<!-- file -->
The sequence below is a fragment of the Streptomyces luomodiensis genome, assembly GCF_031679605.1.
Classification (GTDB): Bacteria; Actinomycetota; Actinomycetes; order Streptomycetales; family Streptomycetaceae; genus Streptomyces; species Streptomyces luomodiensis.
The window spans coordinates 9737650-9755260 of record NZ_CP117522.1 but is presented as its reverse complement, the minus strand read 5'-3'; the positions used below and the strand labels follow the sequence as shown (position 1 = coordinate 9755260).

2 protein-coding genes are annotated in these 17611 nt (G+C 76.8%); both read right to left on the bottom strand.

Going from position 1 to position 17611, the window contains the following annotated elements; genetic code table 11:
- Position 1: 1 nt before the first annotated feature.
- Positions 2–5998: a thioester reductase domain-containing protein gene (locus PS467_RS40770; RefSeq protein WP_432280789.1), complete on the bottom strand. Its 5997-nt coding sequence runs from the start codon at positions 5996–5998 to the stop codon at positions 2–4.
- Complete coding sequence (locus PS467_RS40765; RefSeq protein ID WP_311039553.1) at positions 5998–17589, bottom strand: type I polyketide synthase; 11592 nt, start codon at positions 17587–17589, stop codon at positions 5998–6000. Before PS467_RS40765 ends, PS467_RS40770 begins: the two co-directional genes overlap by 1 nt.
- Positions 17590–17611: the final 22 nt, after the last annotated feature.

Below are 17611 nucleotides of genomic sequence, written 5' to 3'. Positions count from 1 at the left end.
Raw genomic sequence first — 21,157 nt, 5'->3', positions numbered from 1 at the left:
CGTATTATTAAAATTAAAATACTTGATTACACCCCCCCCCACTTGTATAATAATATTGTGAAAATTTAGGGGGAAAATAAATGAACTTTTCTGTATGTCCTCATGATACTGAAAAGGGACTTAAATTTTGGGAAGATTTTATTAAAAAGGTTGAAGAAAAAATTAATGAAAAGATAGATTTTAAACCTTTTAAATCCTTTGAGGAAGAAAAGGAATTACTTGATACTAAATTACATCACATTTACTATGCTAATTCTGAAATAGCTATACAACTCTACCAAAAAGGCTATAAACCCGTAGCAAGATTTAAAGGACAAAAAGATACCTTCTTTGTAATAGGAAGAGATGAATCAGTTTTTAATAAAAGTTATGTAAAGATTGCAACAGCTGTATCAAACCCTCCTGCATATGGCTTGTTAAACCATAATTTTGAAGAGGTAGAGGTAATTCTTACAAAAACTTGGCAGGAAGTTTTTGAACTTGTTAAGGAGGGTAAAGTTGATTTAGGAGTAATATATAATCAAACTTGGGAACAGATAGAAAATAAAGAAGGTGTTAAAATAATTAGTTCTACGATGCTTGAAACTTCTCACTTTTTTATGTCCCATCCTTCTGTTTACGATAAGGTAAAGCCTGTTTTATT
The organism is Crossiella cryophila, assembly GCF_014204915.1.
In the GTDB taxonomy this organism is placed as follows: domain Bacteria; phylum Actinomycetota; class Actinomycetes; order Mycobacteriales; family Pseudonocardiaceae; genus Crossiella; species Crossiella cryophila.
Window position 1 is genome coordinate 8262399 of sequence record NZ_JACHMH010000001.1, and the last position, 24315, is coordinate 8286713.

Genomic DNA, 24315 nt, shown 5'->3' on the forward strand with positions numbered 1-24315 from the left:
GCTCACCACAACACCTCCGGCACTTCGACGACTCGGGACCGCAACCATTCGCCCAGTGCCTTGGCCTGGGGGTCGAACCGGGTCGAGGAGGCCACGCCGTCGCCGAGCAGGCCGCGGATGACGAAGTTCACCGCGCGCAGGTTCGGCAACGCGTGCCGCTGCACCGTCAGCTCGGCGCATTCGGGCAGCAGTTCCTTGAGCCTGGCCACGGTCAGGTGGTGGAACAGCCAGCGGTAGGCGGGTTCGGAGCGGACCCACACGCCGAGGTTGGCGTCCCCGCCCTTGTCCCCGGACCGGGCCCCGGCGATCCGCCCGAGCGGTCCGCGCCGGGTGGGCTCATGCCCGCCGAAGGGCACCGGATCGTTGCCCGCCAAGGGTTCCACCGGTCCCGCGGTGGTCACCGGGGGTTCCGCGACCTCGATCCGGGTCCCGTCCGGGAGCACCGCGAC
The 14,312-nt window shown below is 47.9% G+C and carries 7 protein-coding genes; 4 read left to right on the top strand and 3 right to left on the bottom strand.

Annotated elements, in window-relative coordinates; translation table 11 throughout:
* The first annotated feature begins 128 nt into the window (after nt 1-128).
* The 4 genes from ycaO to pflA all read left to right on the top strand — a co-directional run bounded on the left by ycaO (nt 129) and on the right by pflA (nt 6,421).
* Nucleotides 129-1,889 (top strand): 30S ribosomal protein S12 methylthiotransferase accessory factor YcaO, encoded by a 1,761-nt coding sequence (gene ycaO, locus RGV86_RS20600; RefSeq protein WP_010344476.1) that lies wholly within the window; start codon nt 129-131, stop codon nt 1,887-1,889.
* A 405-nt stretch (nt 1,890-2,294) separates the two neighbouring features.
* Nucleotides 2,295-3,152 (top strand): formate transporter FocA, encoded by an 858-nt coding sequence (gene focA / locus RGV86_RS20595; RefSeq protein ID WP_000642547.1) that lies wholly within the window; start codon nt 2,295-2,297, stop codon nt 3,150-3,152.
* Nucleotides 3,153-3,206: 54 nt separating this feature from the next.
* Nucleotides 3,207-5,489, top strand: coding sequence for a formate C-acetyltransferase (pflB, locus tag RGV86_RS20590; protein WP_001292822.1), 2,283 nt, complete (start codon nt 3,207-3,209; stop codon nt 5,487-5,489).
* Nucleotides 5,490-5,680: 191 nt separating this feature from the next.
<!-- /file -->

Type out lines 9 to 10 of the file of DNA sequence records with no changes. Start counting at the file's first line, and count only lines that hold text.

- Positions 17590–17611: the final 22 nt, after the last annotated feature.

Below are 17611 nucleotides of genomic sequence, written 5' to 3'. Positions count from 1 at the left end.